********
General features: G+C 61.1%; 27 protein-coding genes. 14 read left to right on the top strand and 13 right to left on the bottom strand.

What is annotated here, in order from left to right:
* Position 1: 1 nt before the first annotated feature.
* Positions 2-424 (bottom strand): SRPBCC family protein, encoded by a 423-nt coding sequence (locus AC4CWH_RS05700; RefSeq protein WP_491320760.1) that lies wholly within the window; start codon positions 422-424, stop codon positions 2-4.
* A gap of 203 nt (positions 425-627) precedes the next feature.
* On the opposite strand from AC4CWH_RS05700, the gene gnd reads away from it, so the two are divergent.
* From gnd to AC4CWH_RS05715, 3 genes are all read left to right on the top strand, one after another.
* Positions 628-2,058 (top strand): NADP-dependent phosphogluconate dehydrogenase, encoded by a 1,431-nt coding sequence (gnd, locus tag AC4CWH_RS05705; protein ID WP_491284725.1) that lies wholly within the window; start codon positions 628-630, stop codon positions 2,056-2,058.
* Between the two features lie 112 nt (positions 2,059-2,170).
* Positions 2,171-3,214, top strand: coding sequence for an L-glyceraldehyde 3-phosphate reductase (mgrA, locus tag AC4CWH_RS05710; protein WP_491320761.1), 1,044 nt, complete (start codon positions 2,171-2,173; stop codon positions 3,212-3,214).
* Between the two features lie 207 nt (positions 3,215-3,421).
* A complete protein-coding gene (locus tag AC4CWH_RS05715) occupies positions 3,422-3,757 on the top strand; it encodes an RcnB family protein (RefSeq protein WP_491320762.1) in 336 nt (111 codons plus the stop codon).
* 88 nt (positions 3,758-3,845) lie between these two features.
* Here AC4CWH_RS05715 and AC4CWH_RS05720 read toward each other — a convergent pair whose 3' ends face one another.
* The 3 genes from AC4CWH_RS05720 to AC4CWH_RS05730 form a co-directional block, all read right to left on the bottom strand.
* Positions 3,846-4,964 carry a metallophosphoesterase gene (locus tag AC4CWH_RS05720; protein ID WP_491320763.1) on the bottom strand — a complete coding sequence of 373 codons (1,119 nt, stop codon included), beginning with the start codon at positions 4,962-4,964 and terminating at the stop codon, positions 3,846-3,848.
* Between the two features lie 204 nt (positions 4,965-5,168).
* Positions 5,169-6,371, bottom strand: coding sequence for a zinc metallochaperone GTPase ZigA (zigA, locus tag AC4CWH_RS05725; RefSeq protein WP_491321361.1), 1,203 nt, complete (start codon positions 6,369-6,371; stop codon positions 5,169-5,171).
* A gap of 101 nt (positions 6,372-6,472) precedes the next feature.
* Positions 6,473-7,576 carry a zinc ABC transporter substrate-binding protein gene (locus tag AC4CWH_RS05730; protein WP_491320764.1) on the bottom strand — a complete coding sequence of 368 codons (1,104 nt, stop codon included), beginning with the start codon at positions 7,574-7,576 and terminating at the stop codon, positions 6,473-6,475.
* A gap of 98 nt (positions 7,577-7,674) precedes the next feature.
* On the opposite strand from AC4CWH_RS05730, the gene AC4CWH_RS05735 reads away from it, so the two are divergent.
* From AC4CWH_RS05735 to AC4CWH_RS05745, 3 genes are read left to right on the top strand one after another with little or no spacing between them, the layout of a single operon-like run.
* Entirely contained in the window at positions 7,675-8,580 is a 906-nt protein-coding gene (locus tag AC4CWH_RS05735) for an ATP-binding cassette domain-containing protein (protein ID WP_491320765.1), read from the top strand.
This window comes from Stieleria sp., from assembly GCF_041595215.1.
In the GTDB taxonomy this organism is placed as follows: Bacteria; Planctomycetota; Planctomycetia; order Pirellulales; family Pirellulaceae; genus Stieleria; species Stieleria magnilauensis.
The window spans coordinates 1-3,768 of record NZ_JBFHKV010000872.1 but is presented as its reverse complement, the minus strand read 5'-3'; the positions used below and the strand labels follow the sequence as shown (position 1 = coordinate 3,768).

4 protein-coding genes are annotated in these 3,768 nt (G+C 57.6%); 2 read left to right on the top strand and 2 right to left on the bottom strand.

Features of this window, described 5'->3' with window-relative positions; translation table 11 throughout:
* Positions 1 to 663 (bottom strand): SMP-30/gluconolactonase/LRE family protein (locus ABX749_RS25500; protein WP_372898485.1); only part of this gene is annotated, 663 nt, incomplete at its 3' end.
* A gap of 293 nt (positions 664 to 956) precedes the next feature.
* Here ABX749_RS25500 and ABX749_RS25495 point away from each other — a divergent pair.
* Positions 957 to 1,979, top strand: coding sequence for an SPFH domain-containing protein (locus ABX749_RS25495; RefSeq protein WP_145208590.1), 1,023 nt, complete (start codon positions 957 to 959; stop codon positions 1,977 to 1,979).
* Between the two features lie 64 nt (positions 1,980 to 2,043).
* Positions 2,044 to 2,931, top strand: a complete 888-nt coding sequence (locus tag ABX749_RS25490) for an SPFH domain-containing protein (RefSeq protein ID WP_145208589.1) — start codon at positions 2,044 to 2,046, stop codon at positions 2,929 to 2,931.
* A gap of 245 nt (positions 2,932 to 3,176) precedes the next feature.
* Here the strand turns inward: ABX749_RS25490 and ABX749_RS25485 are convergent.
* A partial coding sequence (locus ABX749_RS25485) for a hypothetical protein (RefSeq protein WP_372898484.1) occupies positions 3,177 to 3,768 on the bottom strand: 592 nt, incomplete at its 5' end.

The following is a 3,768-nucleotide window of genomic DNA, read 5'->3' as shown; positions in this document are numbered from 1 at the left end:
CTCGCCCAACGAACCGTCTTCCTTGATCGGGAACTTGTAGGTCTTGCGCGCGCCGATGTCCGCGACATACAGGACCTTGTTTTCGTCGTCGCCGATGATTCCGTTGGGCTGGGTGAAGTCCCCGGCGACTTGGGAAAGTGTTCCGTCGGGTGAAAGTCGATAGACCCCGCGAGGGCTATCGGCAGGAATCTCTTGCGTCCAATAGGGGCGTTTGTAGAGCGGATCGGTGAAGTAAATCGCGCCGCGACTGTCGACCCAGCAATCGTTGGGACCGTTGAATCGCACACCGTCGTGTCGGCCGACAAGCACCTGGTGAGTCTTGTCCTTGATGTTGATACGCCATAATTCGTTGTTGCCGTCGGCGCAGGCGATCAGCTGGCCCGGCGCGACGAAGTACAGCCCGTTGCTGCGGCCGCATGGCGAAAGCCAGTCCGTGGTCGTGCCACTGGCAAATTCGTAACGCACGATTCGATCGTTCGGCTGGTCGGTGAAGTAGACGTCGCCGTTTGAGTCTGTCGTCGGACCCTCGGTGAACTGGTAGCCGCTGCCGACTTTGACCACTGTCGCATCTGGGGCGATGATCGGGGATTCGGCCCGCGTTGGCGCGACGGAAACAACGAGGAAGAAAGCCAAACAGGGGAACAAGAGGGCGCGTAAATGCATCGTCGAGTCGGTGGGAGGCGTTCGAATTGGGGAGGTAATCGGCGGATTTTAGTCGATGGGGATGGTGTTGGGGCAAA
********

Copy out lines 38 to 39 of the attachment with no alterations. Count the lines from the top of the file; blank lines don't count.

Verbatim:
* A partial coding sequence (locus ABX749_RS25485) for a hypothetical protein (RefSeq protein WP_372898484.1) occupies positions 3,177 to 3,768 on the bottom strand: 592 nt, incomplete at its 5' end.

The following is a 3,768-nucleotide window of genomic DNA, read 5'->3' as shown; positions in this document are numbered from 1 at the left end: